Untamed Lowcountry

Hurricane Matthew brought wind, rain —and the potential for rabies

Wild animals displaced during the storm could carry rabies, DHEC warns.
Wild animals displaced during the storm could carry rabies, DHEC warns. Staff

Two people in Beaufort County have started treatment after potentially being exposed to rabies by a baby raccoon that tested positive for the disease, the Department of Health and Environmental Control reported last week.

On Sept. 29, one victim picked up the juvenile raccoon on the side of the road near the Beaufort Town Center and was bitten, DHEC’s news release said.

The raccoon began “acting abnormally,” and tested positive for rabies in DHEC’s laboratory the next day.

The other victim was potentially exposed to saliva while handling and changing water bowls, DHEC spokesman Robert Yanity said in an email Tuesday.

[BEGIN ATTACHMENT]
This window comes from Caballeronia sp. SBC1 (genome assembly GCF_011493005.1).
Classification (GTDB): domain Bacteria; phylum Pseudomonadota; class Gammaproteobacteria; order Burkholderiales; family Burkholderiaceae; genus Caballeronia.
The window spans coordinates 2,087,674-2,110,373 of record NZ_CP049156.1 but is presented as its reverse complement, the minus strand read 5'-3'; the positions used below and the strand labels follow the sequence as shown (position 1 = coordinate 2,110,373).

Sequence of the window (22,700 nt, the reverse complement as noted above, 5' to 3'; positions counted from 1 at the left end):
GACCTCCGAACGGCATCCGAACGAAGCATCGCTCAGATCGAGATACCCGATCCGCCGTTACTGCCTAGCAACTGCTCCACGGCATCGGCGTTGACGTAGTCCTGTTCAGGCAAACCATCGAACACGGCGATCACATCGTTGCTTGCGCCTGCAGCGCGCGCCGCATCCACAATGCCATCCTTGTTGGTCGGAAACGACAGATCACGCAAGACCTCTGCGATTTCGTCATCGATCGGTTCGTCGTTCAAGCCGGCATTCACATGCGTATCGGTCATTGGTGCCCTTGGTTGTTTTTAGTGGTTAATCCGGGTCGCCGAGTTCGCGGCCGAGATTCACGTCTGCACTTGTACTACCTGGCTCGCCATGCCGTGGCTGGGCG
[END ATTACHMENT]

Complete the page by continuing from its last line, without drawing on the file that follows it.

"Due to Hurricane Matthew, there may be an increase in wild animals that have been displaced,” warned Sandra Craig of DHEC's Bureau of Environmental Health Services in the release. “Always play it safe and give animals their space, particularly (around) wild and stray animals.”

The raccoon is the 11th animal in Beaufort County to test positive for rabies in 2016. That’s more than double the number of positive rabies cases the county has seen in each of the past six years.

Kelly Meyerhofer: 843-706-8136, @KellyMeyerhofer

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